Hatay

Hatay is the modern Turkish name for the ancient city of Antioch (Antakya). It lies on the Orontes River not far from the eastern Mediterranean coast. Historically home to a sizable Jewish community at the beginning of the Christian era, Antioch is significant to Christians as being the location where Peter traditionally established a church and where the followers of Christ were first called Christians (Acts 11:26)

Hatay is the modern Turkish name for the ancient city of Antioch (Antakya). It lies on the Orontes River not far from the eastern Mediterranean coast. Historically home to a sizable Jewish community at the beginning of the Christian era, Antioch is significant to Christians as being the location where Peter traditionally established a church and where the followers of Christ were first called Christians (Acts 11:26).  The city has held significance for the Byzantines, the Crusaders, the Persians, the Arabs and the Ottoman Empire. One of the oldest mosques in Turkey, a converted crusader church Habib-i Neccar Mosque, is in Hatay. Recently the Müftü of the province of Hatay, a person trained in Islamic law and in charge of the provincial Islamic affairs, spoke of the historic significance of Hatay as a city where Christians, Jews, and Muslims lived together in peace. Because of the historical significance of Antakya and because of its powerful witness to how these three faiths can and should live together in peace, the Governor of the Hatay Province established a commission to preserve the universal significance of Hatay. This commission has representation from the Catholic and Orthodox Christian communities, a leader from the Jewish community, and municipal and educational leaders from the Muslim community.  As a symbol of peace three of the letters of the name “Hatay” have been represented by the Jewish Star of David, the Christian cross and the Islamic crescent moon.  From September 25-30 2005 an interfaith event will take place named the First Antioch Meeting of Civilizations. It is event designed to bring around 3000 local and foreign leaders together from the Muslim, Jewish and Christian communities and to proclaim a message of peace to the world.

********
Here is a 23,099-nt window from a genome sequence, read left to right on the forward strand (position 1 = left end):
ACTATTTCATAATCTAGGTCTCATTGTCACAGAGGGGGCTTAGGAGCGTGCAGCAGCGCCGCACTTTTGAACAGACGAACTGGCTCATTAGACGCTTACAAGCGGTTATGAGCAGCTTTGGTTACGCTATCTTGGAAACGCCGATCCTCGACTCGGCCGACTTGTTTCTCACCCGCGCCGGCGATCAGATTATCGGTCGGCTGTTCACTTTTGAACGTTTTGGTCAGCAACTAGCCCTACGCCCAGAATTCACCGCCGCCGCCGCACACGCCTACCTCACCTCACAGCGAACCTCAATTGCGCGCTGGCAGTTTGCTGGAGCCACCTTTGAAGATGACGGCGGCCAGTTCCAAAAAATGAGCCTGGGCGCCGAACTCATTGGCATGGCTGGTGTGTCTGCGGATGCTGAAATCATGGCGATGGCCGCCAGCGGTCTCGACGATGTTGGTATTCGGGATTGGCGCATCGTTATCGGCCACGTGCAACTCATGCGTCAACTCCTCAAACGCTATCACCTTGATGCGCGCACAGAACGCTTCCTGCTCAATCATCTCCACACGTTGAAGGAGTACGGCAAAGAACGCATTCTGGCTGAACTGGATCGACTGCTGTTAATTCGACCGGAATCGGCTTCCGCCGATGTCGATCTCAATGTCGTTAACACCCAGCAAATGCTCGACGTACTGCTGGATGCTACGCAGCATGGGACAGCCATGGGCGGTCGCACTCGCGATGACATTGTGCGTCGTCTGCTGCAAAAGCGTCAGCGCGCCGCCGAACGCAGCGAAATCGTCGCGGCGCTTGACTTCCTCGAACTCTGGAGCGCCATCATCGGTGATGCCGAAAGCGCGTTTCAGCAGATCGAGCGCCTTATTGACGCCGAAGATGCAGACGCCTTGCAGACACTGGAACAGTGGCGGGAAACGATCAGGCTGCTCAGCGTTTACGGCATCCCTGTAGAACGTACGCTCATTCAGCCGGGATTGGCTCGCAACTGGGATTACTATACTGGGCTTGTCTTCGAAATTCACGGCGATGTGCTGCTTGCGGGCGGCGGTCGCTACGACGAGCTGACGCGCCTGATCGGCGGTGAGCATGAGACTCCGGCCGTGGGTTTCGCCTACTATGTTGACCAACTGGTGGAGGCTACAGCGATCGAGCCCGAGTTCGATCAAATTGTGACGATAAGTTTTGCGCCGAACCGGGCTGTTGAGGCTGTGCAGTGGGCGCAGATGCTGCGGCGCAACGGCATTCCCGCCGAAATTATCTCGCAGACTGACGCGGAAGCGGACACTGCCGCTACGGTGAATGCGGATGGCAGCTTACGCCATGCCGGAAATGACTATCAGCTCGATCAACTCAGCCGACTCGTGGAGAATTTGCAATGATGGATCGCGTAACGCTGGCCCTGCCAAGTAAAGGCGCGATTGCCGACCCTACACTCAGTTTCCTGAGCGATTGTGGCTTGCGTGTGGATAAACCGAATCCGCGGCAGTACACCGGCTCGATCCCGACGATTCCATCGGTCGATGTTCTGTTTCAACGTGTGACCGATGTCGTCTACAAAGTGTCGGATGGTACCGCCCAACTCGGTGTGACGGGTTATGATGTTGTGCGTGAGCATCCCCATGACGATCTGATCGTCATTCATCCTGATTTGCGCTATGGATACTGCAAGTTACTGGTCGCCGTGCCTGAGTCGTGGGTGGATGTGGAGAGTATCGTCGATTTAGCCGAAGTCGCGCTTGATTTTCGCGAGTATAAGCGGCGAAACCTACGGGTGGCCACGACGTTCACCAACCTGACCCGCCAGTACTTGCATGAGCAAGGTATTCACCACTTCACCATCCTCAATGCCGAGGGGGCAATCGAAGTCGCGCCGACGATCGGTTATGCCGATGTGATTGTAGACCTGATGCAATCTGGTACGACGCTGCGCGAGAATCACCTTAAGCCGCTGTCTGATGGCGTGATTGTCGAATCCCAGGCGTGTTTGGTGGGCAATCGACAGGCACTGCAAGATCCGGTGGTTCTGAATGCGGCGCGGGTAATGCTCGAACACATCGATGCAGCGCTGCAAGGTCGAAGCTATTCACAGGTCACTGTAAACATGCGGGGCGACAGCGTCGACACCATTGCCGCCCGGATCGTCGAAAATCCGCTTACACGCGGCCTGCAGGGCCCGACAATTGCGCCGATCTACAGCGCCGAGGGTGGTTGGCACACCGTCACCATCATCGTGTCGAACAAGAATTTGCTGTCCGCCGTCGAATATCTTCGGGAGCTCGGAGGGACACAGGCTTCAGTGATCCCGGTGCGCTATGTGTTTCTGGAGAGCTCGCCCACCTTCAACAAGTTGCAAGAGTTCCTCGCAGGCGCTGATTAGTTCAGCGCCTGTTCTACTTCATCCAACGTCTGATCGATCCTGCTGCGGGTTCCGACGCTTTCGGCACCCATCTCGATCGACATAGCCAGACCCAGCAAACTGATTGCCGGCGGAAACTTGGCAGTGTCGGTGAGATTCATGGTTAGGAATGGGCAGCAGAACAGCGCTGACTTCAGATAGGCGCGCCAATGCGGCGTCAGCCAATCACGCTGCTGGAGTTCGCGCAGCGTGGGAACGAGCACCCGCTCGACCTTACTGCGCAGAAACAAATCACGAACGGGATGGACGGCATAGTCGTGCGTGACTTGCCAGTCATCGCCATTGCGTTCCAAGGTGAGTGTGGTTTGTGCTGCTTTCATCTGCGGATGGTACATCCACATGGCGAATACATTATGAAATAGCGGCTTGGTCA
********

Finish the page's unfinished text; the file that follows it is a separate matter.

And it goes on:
We pray, dear God that the symbolic significance of three great religions standing together in peace is a message that enters the hearts and minds of those individuals and communities caught up in hatred and mistrust. When the Christian, Jew and Muslim stand together side by side in prayer to you, o God, there is no telling what mountain can be moved!

Alison Stendahl
 
Alison Stendahl serves as a missionary with the Near East Mission, Istanbul, Turkey.  She is Academic Dean of and a math teacher at Uskudar American Academy in Istanbul Turkey.